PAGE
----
Today the Supreme Court found 7-2 for Masterpiece Cakeshop. They found that the state of Colorado discriminated against the owner’s religion when it prosecuted him for refusing to bake a cake for a same-sex wedding.
Here are seven quick takeaways from the case and its impact.
1. The Supreme Court Overwhelmingly Agrees
Because of the deeply controversial nature of this case, most people assumed that the case would be decided 5-4 with Justice Kennedy acting as the swing vote.
But the Supreme Court didn’t fall into those predictable groups, recognizing this case as a constitutional rights issue and not a political issue. In addition to the four conservative justices, this ruling was joined by Anthony Kennedy who wrote the ruling legalizing same-sex marriage; Stephen Breyer, who has been a reliable liberal vote on the court for twenty-years; and Obama appointee Elena Kagan.
This ruling has broad support on the Supreme Court, and shouldn’t remain a political punching bag like similarly controversial 5-4 rulings have become.
2. Freedom of Religion Won the Day
In the leadup to the case, most of the attorneys and commentators were focused on the freedom of speech issues.
But a few commentators, including the amicus brief signed onto by the Church, emphasized how important the freedom of religion issues were in this case.
While this case is not an overwhelming victory for religious rights—it doesn’t overturn Employment Division v. Smith, or strengthen hybrid religious rights—it is a definite victory for religious freedom. The holding at the very top of the opinion focuses on the religious question, “The Commission’s actions, in this case, violated the Free Exercise Clause.”
Anthony Kennedy wrote in the majority opinion, that Colorado violated “the State’s duty under the First Amendment not to base laws or regulations on hostility to a religion or religious viewpoint.”
This is a significant addition to current religious freedom law. Under previous Supreme Court precedent, the state could not discriminate against a specific religion. This case recognizes that in many ways the political fault lines are no longer between different religions but between the religious and the irreligious.
So it expands protection from discrimination not just against a specific religion but against religious thinking in general.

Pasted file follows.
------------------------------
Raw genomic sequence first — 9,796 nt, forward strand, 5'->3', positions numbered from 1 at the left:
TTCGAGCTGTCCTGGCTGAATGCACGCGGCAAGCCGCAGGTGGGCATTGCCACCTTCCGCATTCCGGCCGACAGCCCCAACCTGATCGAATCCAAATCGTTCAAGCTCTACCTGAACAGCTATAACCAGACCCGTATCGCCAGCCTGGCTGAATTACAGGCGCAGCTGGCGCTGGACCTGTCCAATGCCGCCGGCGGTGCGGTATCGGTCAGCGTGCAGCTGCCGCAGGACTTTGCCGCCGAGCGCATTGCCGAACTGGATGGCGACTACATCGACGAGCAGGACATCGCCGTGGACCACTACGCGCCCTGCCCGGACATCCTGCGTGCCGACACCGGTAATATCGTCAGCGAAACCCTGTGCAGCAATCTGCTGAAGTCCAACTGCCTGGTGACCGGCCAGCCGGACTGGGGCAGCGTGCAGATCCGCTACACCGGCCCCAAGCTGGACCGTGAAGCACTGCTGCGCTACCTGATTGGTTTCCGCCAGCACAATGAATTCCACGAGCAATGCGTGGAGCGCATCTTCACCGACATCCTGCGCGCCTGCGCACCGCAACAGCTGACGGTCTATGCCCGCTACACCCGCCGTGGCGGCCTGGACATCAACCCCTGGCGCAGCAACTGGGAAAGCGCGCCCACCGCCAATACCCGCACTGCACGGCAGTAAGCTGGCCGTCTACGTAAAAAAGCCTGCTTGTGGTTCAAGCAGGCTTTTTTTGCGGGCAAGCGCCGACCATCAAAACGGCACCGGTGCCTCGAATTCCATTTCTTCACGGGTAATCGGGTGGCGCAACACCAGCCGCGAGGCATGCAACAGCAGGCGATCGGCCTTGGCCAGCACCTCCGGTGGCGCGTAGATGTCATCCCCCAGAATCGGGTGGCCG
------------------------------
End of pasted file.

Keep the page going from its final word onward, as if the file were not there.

In fact, in citing a previous case about discrimination against a minority religion, Kennedy expands that precedent claiming the case was about discrimination against religion in general rather than discrimination against a specific religion.
3. Discrimination Against LGBT+ People is Not Legal
This case always asked a narrow question. Can a business owner be forced to create a message they disagree with if that message is for LGBT+ customers?
This is admittedly a difficult nuance, and so the case was often mistakenly summarized as whether a business owner could discriminate against LGBT+ people.
Since Colorado (and the LGBT+ customers) lost the case, many may be concerned that discrimination is now legalized. It’s not. It’s still illegal. As the majority opinion stated, “The laws and the Constitution can, and in some instances must, protect gay persons and gay couples in the exercise of their civil rights.
What makes this case a small exception, as Kennedy explains later in his ruling, is that while “Colorado law can protect gay persons . . . in acquiring whatever products and services they choose.” They can do so because, “There are no doubt innumerable goods and services that no one could argue implicate the First Amendment.”
In all of those innumerable cases, discrimination against LGBT+ people is still entirely illegal in the 21 states it was illegal in before this ruling.
4. Discrimination Against Religion Recognized
There is a vocal argument that alleges that people of faith have a “persecution complex” whenever they complain about discrimination. These people believe that since Christianity is the majority faith, no Christians have any legitimate claims of being discriminated against.
People of faith in the United States instantly recognize how fatuous this argument is based on their experiences. Yet it persists and seems to be held by an increasing number of people.